Dissolved Oxygen Concentration Test
The dissolved oxygen (DO) concentration test is a form of measurement carried out on water or wastewater sample to determine the oxygen content in the sample. The DO concentration test can be conducted on still water, such as in a wastewater plant or lake, or in moving water, such as in a stream. The DO concentration is measured as mg/L. The DO concentrations in water enables the organisms which respire aerobically to thrive. Such organisms respire massively in the presence of biodegradable matter in water, which may strain the DO concentration. Due to the significance of the DO concentration in aquatic organisms, DO concentration test has multiple benefits especially on the determination of the effects of pollution on such organisms. When the DO concentration test is carried out in a stream from an effluent discharge at intervals downstream, a DO sag curve is obtained. The DO sag curve is important in the determination of the estimated point at which the DO levels will either be depleted or at unsustainable levels. If the pollutant will significantly strain the DO levels in the stream, then it will require to rerouting to a treatment plant prior to discharging into the stream. In the treatment plant, DO concentration test is important in monitoring the degradation of organic materials which would otherwise strain the DO levels downstream.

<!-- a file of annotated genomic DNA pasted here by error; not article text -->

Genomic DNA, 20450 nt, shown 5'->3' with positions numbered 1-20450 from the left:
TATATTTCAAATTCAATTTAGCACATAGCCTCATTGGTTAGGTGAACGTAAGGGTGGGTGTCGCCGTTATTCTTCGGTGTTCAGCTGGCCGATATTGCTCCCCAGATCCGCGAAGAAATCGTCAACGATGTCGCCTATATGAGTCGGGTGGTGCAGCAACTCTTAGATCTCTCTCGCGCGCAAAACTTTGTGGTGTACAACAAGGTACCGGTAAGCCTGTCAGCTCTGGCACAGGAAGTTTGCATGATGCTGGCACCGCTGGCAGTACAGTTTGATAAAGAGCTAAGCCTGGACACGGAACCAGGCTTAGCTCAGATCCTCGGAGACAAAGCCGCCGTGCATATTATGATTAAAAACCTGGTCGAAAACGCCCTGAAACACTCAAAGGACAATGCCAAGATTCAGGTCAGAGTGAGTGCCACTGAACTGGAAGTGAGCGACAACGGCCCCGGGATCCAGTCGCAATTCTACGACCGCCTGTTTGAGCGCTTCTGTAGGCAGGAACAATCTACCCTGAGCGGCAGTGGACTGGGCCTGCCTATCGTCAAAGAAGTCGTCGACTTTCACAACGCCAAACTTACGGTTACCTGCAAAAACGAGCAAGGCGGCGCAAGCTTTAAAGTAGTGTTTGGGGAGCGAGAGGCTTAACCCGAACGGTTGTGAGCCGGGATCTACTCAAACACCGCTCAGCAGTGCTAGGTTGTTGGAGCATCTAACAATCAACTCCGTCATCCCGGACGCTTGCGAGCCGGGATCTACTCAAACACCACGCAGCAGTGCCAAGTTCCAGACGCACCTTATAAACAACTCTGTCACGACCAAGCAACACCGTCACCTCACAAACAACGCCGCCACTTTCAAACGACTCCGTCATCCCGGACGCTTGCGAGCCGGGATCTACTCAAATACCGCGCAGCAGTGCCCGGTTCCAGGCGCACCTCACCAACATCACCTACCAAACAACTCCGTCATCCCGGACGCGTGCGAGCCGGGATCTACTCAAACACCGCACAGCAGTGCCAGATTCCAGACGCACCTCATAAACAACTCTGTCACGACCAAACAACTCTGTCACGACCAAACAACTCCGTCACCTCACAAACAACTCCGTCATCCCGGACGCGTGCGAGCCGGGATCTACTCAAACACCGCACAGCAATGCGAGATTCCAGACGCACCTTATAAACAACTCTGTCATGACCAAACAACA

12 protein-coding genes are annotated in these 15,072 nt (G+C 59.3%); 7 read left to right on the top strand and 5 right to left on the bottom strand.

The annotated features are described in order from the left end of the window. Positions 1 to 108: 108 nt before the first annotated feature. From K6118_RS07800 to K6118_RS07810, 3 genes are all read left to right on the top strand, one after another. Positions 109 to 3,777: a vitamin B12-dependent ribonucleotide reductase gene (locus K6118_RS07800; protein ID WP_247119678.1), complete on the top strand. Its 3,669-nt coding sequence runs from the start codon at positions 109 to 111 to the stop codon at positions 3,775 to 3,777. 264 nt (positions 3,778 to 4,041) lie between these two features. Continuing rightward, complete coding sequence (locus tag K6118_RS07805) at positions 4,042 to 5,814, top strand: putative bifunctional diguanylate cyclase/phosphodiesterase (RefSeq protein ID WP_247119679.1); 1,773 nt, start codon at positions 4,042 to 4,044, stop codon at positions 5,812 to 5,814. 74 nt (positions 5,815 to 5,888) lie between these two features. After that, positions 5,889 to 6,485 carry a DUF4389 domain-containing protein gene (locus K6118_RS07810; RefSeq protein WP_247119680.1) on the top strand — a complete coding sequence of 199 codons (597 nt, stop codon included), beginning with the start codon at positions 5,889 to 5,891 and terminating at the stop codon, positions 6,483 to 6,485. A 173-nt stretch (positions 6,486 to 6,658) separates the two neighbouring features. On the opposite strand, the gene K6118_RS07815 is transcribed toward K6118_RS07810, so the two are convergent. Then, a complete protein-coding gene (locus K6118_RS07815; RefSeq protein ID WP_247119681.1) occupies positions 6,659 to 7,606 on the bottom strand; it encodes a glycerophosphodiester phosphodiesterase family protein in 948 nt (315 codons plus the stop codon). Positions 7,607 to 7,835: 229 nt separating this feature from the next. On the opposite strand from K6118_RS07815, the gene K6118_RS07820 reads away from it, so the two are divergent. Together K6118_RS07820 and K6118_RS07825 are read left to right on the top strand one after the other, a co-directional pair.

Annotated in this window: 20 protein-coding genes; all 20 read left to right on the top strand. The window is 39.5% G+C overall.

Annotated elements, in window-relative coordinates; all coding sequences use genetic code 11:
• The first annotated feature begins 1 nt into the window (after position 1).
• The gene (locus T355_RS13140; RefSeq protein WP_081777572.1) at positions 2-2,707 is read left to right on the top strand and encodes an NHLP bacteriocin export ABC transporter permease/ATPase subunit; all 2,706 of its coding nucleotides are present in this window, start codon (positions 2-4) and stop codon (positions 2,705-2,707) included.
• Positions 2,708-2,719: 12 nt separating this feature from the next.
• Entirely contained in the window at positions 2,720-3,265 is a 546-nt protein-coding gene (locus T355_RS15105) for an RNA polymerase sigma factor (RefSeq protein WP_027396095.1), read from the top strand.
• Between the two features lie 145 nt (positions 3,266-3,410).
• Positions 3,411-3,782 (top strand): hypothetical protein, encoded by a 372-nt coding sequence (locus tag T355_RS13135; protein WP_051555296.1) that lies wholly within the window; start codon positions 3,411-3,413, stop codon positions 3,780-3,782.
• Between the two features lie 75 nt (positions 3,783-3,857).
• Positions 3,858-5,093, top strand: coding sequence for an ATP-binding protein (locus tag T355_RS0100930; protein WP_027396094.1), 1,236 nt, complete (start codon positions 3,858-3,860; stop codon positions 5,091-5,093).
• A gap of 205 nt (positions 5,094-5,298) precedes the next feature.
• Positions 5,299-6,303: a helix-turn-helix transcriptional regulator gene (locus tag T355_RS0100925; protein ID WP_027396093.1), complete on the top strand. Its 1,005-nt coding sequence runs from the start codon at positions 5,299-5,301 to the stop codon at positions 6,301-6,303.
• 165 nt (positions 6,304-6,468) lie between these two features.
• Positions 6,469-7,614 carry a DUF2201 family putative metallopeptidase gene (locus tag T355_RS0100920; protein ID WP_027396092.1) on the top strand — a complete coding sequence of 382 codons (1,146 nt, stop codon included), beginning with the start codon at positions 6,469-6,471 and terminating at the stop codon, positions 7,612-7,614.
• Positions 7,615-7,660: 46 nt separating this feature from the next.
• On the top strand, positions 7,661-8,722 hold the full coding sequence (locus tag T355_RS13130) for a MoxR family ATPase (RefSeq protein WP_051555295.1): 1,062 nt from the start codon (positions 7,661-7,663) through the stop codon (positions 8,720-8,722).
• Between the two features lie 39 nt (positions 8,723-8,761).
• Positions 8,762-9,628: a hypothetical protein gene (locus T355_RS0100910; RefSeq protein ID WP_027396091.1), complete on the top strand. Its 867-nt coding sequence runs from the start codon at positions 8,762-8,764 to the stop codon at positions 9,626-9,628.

The biochemical oxygen demand (BOD) test is a form of measurement undertaken in a stream or treatment plant to determine the amount of DO used up in the degradation process. Unlike the DO concentration test, the BOD test is carried out as a simulation of the actual treatment and stream water conditions. The simulation takes several days where the water sample containing biodegradable organic matter is incubated with the microorganisms which are responsible for the degradation process. After the incubation period, the DO consumed by the microorganism in the degradation process is measured and registered as BOD. The BOD refers to the pollution strength of a water sample or the content of biodegradable organic matter of a water sample. The BOD is measured as mg/L.